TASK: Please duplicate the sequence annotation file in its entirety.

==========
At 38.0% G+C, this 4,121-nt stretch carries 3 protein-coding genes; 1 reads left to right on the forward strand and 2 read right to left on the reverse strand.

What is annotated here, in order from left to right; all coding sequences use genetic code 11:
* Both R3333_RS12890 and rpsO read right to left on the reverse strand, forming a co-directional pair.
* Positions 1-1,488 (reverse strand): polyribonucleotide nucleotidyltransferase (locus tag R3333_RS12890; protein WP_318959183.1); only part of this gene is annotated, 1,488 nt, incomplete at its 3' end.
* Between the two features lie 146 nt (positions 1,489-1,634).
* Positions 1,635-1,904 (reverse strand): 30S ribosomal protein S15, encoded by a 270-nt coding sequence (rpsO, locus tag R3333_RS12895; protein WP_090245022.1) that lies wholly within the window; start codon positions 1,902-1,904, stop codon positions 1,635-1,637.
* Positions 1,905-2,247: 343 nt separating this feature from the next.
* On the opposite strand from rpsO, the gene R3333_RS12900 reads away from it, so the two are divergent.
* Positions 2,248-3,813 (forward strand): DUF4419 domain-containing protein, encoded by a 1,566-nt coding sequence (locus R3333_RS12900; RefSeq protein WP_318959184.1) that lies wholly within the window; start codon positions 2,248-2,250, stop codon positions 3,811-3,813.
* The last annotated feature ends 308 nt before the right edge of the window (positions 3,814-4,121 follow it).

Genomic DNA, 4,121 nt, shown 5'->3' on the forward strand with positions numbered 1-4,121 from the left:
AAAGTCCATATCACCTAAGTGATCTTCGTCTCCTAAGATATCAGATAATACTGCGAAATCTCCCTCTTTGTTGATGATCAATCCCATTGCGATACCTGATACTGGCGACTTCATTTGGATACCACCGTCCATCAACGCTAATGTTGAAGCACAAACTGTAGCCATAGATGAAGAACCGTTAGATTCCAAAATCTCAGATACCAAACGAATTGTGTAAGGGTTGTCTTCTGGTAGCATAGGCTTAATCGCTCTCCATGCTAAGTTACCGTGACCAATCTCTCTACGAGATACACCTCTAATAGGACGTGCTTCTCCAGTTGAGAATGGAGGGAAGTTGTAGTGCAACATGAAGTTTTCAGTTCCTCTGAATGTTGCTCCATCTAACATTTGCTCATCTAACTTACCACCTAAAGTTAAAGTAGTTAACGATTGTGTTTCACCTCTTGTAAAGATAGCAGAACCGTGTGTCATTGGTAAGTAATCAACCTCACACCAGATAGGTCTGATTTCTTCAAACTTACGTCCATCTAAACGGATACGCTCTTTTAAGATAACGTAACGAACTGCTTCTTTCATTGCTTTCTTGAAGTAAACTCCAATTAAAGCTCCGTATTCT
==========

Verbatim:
At 38.0% G+C, this 4,121-nt stretch carries 3 protein-coding genes; 1 reads left to right on the forward strand and 2 read right to left on the reverse strand.

What is annotated here, in order from left to right; all coding sequences use genetic code 11:
* Both R3333_RS12890 and rpsO read right to left on the reverse strand, forming a co-directional pair.
* Positions 1-1,488 (reverse strand): polyribonucleotide nucleotidyltransferase (locus tag R3333_RS12890; protein WP_318959183.1); only part of this gene is annotated, 1,488 nt, incomplete at its 3' end.
* Between the two features lie 146 nt (positions 1,489-1,634).
* Positions 1,635-1,904 (reverse strand): 30S ribosomal protein S15, encoded by a 270-nt coding sequence (rpsO, locus tag R3333_RS12895; protein WP_090245022.1) that lies wholly within the window; start codon positions 1,902-1,904, stop codon positions 1,635-1,637.
* Positions 1,905-2,247: 343 nt separating this feature from the next.
* On the opposite strand from rpsO, the gene R3333_RS12900 reads away from it, so the two are divergent.
* Positions 2,248-3,813 (forward strand): DUF4419 domain-containing protein, encoded by a 1,566-nt coding sequence (locus R3333_RS12900; RefSeq protein WP_318959184.1) that lies wholly within the window; start codon positions 2,248-2,250, stop codon positions 3,811-3,813.
* The last annotated feature ends 308 nt before the right edge of the window (positions 3,814-4,121 follow it).

Genomic DNA, 4,121 nt, shown 5'->3' on the forward strand with positions numbered 1-4,121 from the left:
AAAGTCCATATCACCTAAGTGATCTTCGTCTCCTAAGATATCAGATAATACTGCGAAATCTCCCTCTTTGTTGATGATCAATCCCATTGCGATACCTGATACTGGCGACTTCATTTGGATACCACCGTCCATCAACGCTAATGTTGAAGCACAAACTGTAGCCATAGATGAAGAACCGTTAGATTCCAAAATCTCAGATACCAAACGAATTGTGTAAGGGTTGTCTTCTGGTAGCATAGGCTTAATCGCTCTCCATGCTAAGTTACCGTGACCAATCTCTCTACGAGATACACCTCTAATAGGACGTGCTTCTCCAGTTGAGAATGGAGGGAAGTTGTAGTGCAACATGAAGTTTTCAGTTCCTCTGAATGTTGCTCCATCTAACATTTGCTCATCTAACTTACCACCTAAAGTTAAAGTAGTTAACGATTGTGTTTCACCTCTTGTAAAGATAGCAGAACCGTGTGTCATTGGTAAGTAATCAACCTCACACCAGATAGGTCTGATTTCTTCAAACTTACGTCCATCTAAACGGATACGCTCTTTTAAGATAACGTAACGAACTGCTTCTTTCATTGCTTTCTTGAAGTAAACTCCAATTAAAGCTCCGTATTCT